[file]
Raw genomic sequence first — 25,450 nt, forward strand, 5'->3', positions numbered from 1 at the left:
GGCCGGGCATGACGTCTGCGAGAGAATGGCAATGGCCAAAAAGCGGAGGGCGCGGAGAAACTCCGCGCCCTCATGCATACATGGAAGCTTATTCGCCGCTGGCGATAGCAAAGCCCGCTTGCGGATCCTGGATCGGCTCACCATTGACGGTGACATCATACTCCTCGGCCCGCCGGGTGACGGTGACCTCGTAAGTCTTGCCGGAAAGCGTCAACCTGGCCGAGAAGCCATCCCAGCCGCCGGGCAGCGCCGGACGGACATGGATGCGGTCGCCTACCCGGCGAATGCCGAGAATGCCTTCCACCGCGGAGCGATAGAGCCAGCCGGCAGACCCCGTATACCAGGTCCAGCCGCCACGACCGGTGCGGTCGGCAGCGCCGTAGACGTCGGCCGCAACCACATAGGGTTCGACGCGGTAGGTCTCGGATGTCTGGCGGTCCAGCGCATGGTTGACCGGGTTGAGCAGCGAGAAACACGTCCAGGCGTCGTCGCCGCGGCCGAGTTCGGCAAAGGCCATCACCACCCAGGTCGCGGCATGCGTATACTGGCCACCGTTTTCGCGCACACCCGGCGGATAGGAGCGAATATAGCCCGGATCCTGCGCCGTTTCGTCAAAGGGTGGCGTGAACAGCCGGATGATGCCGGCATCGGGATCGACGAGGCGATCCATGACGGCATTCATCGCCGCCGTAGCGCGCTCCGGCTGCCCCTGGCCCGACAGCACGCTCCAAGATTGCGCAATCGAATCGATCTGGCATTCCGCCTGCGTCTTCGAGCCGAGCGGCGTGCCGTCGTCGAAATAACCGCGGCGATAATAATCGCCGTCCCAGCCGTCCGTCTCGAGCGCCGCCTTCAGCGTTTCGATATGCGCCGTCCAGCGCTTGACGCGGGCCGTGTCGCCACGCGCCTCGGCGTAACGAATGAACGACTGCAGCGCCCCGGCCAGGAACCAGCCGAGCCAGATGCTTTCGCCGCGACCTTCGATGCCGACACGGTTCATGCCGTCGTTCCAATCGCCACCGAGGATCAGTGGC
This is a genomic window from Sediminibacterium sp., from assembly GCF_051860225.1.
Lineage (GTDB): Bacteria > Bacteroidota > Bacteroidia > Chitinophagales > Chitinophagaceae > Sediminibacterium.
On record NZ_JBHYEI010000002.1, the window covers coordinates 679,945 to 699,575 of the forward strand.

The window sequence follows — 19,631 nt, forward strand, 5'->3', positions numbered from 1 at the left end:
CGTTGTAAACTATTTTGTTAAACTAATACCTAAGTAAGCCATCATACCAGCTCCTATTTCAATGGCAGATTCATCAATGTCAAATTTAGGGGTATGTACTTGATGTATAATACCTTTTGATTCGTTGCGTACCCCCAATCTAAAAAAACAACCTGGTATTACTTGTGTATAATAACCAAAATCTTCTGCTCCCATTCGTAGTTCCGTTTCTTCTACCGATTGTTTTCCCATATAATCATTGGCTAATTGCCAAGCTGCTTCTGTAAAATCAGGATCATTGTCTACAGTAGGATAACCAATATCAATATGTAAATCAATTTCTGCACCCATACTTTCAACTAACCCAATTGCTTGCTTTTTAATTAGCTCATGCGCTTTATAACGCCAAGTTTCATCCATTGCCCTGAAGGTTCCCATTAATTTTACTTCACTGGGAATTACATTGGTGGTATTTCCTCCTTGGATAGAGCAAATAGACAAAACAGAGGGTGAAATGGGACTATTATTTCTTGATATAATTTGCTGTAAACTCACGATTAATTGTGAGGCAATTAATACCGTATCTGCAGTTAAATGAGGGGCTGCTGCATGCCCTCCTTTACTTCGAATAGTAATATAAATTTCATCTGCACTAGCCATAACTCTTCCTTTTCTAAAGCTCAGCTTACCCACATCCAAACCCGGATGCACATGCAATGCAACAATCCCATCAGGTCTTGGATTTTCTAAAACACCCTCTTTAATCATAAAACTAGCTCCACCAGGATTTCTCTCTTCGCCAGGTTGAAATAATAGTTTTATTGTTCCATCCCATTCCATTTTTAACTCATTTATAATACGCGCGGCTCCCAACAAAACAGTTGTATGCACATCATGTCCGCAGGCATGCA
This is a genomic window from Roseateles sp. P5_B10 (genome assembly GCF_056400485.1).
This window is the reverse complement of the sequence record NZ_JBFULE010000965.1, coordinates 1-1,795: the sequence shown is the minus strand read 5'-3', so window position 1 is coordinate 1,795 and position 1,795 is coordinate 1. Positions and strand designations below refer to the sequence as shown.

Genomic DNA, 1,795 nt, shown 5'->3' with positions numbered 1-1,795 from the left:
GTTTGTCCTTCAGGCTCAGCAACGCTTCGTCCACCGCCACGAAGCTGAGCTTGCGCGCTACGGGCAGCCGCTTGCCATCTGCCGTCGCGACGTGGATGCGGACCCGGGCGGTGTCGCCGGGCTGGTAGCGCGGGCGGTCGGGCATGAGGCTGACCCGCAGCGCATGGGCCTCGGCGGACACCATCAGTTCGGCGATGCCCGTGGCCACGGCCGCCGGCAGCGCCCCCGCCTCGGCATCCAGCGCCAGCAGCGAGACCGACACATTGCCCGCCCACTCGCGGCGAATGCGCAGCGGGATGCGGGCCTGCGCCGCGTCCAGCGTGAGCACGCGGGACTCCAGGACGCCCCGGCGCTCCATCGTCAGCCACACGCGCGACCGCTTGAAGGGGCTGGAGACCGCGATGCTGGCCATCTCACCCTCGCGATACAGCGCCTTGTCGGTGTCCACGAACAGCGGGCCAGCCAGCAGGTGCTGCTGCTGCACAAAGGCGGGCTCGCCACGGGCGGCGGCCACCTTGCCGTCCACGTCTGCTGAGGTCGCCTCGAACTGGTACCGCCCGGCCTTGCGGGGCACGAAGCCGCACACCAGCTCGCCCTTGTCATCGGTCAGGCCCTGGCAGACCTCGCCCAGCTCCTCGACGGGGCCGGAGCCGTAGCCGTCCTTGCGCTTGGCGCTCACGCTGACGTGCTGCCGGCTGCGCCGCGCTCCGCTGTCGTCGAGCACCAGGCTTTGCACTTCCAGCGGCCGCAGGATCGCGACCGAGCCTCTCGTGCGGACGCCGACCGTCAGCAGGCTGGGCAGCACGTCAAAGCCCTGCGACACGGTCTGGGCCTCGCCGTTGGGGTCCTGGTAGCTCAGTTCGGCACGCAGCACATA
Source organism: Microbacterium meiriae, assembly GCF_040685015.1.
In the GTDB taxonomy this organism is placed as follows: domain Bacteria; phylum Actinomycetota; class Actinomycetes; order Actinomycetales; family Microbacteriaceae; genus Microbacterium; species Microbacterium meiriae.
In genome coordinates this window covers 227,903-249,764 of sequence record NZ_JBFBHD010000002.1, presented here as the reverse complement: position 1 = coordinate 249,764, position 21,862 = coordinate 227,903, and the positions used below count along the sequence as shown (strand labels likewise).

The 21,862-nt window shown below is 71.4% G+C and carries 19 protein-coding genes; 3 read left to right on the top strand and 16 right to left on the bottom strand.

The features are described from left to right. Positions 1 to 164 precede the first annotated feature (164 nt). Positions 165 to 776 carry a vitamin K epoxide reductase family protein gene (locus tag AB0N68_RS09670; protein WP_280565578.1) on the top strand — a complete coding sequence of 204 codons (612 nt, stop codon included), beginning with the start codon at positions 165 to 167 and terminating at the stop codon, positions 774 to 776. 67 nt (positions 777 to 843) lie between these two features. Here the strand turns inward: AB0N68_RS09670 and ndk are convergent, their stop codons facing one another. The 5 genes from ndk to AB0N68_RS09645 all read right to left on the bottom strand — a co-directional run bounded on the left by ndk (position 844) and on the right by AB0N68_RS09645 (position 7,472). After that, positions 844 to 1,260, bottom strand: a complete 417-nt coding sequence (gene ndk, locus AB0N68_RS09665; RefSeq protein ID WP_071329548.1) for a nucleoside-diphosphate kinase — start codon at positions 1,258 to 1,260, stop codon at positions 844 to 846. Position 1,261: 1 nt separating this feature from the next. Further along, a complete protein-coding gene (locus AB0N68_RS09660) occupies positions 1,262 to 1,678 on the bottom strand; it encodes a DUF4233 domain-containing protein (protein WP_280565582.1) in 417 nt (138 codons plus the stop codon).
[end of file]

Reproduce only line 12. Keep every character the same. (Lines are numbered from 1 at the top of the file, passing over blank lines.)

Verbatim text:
Source organism: Microbacterium meiriae, assembly GCF_040685015.1.